How does musculoskeletal ultrasound play a role in PM&R?
“It allows me to provide in-room, real-time, bedside, diagnostic imaging for our patients. It’s the same modality we use to see your baby in the obstetrician’s office, but having made leaps and bounds into the musculoskeletal clinical area in the last decade, I can now offer it for injuries of your body, too.”
“Although it is technically not magic (probably), I think what makes MKSUS so fascinating is that I can use sound waves to see what’s happening inside your body right then and there. I can see muscles and tendons move, see them contract, how they affect the surrounding structures – and I can teach you about it while I do it. It’s radiation-free, and so it’s safe. And in most cases, it's cheaper than more advanced imaging, too.
“The key is it can empower you to know immediately what the problem is, and then we can plan together to fix it. Depending on the plan of attack, I can also provide interventional, regenerative medicine to help you regain function as well. All that said; MSKUS does feel a lot like magic, right?”
Meet Dr. Reed Williams: Diagnostic ultrasound expert
As a former athlete, Dr. Reed Williams understands what it means to suffer an injury that prevents you from doing what you love. He has dedicated his career to helping diagnose and treat sports medicine and musculoskeletal injuries, specifically using diagnostic ultrasound. Board certified in physical medicine and rehabilitation, Dr. Williams can help get you back in the game.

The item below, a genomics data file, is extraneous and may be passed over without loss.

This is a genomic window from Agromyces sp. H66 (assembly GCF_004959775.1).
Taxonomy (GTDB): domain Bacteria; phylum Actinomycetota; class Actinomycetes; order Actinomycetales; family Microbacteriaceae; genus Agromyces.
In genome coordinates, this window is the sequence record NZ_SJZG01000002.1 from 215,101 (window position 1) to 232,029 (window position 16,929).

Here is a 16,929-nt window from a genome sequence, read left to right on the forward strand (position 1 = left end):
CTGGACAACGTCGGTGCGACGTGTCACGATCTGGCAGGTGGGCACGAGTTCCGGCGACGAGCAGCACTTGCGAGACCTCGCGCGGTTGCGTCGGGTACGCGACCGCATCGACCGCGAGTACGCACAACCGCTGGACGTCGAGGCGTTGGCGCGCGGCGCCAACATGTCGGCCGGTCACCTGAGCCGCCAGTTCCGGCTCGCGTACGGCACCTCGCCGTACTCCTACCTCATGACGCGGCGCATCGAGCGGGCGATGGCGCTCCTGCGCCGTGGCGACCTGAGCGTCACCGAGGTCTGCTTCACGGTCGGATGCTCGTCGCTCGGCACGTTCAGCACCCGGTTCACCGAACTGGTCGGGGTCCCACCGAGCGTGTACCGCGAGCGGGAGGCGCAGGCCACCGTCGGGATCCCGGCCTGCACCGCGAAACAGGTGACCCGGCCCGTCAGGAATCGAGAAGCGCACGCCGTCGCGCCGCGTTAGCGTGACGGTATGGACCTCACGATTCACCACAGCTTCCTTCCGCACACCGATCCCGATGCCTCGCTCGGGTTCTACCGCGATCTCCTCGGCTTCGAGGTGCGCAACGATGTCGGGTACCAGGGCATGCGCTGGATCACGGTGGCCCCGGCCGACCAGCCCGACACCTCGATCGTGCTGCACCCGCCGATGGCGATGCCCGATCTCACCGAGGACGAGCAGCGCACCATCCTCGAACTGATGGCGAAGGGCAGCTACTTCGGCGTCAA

How do you connect with patients?
“I’m a proud Air Force kid. My father was career active-duty, and although I was born on an air base in Idaho we essentially lived overseas until I was in high school, moving every year or two. That certainly keeps you on your toes. It also forces you to learn to adapt and form relationships quickly, which has helped me tremendously in life and medicine. Traveling so much as a kid, I was lucky enough to experience all kinds of peoples and cultures. I also developed a drive to connect with folks. That drive is a major reason I chose the field of PM&R – because it's inherent in it – and I believe relating to people, communicating with them, building trust, and making sure they feel comfortable are most important in being a good doctor.”
Finish this sentence. If I weren’t a physician, I would be ...
“An actor/director. I did some acting in commercials and radio when I was younger, and I love the connection and emotion actors foster via their art. I also love telling a good story. … It is a freeing daydream.”